[Old Board Archive] Belemnites!


Staff member
Site Owner
May 30, 2000
What follows is another classic discussion from the "old" TONMO.com Message Board. Enjoy!

Hello everyone. This is my first post on your fascinating website. It's great to see an attractive and informative site with real scientific discussions open to us laymen!

I have a question about belemnites. I have found dozens of fragments of these fossil cephalopods in the Weald clay in Kent (UK) recently datable to about 100mya. I read in a book about invertebrate paleontology recently that a number of these fossils have been found in Tertiary deposits. Is this true, or are these remains redeposits from earlier contexts? I was always under the impression that belemnites became extinct along with ammonites at the end of the Cretaceous period so would be curious to hear your opinions. Unfortunately the book I was reading did not quote the source for the claim.


Re: Belemnites!|steve_oshea|
Hang in there Phil. Obviously you have an interest in the fossil side of things - an area that I know too little about to respond in detail. One thing that is very apparent, however, is that one day someone with more knowledge will log on and say 'wow', someone with similar interests, and respond accordingly.

It is something that I am very interested in, and accordingly will watch, but not an area that I can help out in yet.

If anyone wants to exchange some lovely fossil cephs for a set of giant squid beaks, or other interesting bits and pieces, then I'm very happy to make the offer. I'd love a jolly nice ammonite.

Re: Belemnites!|pikaia|
Hi Phil,Steve
there is this squid called spirula spirula that has an internal coiled shell that is said to be related to belemnites-there still not sure-(most say it is related to cuttle fish)or a very distant relative of the ammonites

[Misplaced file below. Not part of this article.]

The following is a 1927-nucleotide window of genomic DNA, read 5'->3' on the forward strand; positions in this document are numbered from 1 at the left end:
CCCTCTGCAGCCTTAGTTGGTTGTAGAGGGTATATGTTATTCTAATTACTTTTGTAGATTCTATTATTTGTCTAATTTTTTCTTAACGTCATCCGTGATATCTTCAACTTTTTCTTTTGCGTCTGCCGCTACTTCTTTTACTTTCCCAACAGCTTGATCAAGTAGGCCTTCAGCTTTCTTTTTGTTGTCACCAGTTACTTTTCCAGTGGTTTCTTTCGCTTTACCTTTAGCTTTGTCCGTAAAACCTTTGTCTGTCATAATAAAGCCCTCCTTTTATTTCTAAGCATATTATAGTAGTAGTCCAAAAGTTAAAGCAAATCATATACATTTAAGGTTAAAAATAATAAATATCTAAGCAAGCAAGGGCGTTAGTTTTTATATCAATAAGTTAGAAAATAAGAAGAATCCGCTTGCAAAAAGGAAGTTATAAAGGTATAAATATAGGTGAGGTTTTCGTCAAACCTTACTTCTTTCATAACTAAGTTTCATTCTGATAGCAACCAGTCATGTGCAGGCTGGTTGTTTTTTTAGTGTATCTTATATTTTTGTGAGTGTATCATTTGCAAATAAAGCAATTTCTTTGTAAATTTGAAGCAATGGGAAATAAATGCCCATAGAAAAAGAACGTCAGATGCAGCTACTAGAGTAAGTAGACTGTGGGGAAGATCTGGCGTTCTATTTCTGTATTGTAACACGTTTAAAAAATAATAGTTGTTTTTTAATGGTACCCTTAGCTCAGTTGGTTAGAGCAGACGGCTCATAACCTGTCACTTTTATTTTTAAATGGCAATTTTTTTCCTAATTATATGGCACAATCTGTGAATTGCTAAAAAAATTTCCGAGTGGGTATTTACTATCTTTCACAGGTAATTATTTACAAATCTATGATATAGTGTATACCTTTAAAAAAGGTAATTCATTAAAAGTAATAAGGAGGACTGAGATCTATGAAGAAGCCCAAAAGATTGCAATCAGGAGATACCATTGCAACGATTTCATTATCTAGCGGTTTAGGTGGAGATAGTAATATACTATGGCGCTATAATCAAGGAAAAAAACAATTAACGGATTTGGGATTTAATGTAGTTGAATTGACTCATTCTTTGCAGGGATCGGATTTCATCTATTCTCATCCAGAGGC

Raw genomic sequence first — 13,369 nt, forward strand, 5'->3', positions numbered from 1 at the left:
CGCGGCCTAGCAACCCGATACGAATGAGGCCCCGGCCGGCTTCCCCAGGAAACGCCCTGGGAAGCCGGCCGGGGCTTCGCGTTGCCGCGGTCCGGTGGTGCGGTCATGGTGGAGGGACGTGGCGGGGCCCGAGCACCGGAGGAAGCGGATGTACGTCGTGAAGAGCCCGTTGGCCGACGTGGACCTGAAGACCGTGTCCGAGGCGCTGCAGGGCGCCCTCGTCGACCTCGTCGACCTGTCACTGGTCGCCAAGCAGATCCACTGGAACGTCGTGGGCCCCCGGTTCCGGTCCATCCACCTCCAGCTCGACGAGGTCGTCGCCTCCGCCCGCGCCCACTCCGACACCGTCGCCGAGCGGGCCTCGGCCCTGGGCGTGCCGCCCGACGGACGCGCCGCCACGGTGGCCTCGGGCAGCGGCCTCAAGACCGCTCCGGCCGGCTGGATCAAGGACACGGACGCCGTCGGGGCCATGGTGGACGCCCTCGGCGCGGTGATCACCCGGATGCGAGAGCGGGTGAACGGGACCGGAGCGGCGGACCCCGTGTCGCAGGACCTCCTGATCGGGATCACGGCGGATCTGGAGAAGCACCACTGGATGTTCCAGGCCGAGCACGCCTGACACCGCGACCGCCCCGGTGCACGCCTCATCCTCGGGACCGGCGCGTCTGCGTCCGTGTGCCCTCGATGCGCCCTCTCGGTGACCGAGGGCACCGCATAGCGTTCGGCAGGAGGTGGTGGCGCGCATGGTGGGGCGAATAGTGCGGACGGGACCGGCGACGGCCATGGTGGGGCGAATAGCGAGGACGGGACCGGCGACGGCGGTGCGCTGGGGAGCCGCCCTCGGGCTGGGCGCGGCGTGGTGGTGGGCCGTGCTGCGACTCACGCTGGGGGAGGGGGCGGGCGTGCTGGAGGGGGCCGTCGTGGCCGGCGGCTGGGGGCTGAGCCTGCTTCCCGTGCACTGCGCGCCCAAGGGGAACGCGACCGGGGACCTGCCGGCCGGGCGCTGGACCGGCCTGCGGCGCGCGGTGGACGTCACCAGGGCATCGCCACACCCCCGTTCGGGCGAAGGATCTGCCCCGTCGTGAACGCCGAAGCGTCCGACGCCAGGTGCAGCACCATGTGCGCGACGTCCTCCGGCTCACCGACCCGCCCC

I was unable to find any pics of this facinating ceph or very much info but i do know that the challenger expedition found a few in the Sargasso sea.
They are only about three inches in length half of which is tenticles.
there shell is located in the posterior end (away from the tenticles)wich makes this animal constanly in a verticle position.
It also has a bead like light organ on the end of its mantle
In the illustration i have of it it looks kind of like a flash light with tenticles
If any one else has any info on this i would be most obliged:smile:

Re: Belemnites!|phil_eyden|
Thankyou for that information, Serena. I've found one illustration of Spirula and I see exactly what you mean about the internal shell. It seems to take up the posterior third of the body. Apparently it is a loosely coiled phragmacone with a siphuncle running the inner wall of the coil. I must say it does seem to be an extremely archaic structure indeed. It seems that this creature is indeed classified as a squid although its ancestry is uncertain. If this little creature is indeed a squid it seems peculiar that it retains its chambered shell instead of generating ammonia ions to keep in afloat. I'll try and find out some more info.



Re: Belemnites!|steve_oshea|
You'll actually find a few pics of Spirula in TONMO's multimedia/photo gallery section. They're quite common - usually considered to be deep-sea, but the specimen in the photo gallery was actually taken at about 10 metres depth (over several thousand metres seafloor depth). Many of these deep-sea squid actually come very close to the surface at night (at least off New Zealand), and the same probably applies elsewhere.
Cheers, O

I've only just finished my article on 'A brief introduction to Ammonites' yesterday. I'll was thinking on compiling someting similar on belemnites next. I would not really want to jump the gun here until I have done some more research.

Watch this space, though it may not be for a few weeks.


Shop Amazon

Shop Amazon
Shop Amazon; support TONMO!
Shop Amazon
We are a participant in the Amazon Services LLC Associates Program, an affiliate program designed to provide a means for us to earn fees by linking to Amazon and affiliated sites.